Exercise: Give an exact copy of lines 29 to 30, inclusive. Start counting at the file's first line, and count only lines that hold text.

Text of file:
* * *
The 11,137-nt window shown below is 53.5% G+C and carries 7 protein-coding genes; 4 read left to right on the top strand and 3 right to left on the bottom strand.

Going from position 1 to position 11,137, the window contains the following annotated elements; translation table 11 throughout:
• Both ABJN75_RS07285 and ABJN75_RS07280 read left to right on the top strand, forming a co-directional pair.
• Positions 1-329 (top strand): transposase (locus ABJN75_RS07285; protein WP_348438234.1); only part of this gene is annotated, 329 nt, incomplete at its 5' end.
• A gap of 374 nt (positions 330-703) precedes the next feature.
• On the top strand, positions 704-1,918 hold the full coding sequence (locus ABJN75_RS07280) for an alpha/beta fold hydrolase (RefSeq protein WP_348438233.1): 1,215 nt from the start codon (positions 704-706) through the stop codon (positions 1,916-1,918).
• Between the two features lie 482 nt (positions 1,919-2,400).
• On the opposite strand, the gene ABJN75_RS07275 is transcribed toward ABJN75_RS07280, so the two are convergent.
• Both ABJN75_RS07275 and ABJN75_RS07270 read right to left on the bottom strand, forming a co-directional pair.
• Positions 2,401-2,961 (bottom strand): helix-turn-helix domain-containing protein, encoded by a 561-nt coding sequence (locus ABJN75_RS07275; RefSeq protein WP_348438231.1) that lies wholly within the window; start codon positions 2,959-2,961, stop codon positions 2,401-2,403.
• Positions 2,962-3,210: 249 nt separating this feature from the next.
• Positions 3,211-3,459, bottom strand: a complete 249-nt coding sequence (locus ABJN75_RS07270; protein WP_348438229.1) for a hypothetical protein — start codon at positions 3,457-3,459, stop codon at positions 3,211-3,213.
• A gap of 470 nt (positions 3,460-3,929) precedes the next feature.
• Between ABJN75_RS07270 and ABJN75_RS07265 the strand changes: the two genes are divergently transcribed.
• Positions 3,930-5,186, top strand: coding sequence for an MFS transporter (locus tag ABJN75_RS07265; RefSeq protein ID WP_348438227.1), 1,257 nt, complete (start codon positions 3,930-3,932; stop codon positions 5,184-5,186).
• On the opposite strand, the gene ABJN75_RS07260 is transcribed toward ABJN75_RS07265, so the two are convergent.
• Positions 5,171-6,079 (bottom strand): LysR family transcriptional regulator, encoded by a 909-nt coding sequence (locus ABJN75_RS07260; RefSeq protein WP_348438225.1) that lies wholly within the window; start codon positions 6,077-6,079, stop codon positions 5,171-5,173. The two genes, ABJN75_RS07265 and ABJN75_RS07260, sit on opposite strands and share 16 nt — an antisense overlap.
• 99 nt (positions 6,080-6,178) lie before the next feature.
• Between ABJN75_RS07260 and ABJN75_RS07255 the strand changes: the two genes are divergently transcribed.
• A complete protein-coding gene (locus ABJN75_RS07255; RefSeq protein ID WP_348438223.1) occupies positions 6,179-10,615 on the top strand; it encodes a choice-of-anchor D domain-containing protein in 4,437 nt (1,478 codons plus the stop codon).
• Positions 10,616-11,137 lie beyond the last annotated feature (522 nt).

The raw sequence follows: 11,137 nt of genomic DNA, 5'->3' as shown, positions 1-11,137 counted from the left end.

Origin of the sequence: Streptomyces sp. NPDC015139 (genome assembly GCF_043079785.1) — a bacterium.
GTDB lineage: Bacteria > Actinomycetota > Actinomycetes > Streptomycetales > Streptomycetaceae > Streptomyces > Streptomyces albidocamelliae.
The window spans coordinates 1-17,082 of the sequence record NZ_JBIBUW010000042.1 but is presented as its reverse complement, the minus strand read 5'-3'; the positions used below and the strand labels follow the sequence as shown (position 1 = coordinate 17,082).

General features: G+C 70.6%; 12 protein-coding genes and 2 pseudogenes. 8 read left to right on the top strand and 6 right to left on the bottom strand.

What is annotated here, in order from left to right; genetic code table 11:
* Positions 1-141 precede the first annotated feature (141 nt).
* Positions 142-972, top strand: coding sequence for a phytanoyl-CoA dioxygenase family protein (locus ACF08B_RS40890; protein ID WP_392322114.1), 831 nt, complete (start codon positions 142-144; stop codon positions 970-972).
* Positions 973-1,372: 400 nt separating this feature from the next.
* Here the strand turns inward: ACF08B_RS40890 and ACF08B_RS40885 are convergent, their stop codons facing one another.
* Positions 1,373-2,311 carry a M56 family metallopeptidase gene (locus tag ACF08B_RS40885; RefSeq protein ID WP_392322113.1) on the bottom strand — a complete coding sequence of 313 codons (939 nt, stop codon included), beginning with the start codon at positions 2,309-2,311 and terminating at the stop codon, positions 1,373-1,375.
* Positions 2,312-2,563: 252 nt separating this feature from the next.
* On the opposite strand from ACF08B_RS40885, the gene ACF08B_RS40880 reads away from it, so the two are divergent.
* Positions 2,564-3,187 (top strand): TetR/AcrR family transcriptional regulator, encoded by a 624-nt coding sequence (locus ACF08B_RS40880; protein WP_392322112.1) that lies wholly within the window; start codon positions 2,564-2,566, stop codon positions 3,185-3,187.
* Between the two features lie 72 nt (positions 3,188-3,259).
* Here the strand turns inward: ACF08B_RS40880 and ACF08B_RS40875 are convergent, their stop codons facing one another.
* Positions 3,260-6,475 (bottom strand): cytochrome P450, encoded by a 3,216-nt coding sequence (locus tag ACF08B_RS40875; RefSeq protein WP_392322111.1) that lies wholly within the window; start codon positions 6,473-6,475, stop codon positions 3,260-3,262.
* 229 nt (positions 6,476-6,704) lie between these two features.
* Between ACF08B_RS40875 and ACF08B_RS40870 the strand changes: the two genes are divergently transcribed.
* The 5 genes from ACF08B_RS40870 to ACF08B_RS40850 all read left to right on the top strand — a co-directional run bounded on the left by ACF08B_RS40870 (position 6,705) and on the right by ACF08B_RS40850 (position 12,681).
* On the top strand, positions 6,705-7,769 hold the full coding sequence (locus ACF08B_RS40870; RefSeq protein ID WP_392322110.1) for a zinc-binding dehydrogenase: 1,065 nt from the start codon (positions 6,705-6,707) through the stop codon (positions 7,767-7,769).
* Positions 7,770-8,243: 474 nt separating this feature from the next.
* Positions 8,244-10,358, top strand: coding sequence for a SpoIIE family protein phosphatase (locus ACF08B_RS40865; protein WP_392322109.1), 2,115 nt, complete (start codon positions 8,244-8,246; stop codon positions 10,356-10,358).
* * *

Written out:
* Positions 142-972, top strand: coding sequence for a phytanoyl-CoA dioxygenase family protein (locus ACF08B_RS40890; protein ID WP_392322114.1), 831 nt, complete (start codon positions 142-144; stop codon positions 970-972).
* Positions 973-1,372: 400 nt separating this feature from the next.